Seabins clean Nyhavn canal area in Copenhagen

Seabins clean Nyhavn canal area in Copenhagen

Floating containers are expected to suck up almost two tonnes of rubbish every year

As a city surrounded by water, Copenhagen is a real joy for swimmers thanks to its urban beaches, waterfront swimming areas and one of the cleanest city harbor waters in the world.

Living up to its good reputation, the Danish capital is taking steps to keep its waters clean from microplastics, cigarette butts and other rubbish. To this end, the popular Nyhavn canal area on the Copenhagen waterfront received a helping hand in late November when two new floating garbage bins were positioned into the canal by the city authority in collaboration with the WWF and canal tour boat operator Stromma, informed The Copenhagen Post.

The Seabins suck litter into a catch bag using a submersible water pump that has a capacity of 25,000 liters per hour. 

One Seabin can collect around 1.825 tonnes of waste every year

The Seabins have an ‘oil pad’, so when the water is pumped out again, even tiny plastic microfibers could be captured. In total, one Seabin is expected to collect around 1.825 tonnes of waste on annual base. The innovative devices can hold up to 1.5 kilos and the city expects to empty them between 3 and 7 times every week.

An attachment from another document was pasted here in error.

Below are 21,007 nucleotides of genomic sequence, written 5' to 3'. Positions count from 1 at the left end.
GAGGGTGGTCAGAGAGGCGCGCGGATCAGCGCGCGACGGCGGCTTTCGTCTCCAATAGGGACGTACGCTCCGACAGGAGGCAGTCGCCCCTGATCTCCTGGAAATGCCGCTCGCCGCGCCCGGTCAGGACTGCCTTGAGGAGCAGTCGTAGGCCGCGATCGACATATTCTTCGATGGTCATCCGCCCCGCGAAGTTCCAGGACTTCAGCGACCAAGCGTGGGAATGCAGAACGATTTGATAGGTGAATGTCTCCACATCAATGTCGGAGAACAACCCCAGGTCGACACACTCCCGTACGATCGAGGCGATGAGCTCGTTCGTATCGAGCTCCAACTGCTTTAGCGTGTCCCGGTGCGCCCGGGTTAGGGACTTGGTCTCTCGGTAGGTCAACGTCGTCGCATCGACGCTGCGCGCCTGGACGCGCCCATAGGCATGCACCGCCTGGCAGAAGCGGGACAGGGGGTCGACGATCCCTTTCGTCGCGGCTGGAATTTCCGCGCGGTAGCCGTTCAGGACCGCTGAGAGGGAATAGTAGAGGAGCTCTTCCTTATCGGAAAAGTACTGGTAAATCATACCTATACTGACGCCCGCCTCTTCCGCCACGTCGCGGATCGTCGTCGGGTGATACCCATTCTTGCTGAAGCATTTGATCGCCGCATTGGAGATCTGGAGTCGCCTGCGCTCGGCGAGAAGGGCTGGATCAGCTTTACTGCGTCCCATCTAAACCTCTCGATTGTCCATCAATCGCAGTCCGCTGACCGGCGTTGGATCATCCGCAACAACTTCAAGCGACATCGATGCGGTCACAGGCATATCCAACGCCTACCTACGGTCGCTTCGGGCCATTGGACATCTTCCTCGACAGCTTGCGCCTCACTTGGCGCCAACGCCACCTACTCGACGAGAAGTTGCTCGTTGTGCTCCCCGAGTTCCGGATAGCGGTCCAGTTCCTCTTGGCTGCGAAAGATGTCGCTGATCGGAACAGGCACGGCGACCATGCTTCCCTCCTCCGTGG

The most often caught objects are cigarettes butts (29% of all rubbish caught), plastic fragments (28%), food wrappers (26%), foam particles (5%), bottle caps (4%), straws (2%), and cans and plastic bags (1%).

The Seabin is equipped with a pump that vacuums and throws out water, creating a decompression effect at the entrance of the basket. It can work 24 hours a day, 7 days a week, collecting microplastics and microfibres that are invisible to the human eye, without interfering with the port activities.



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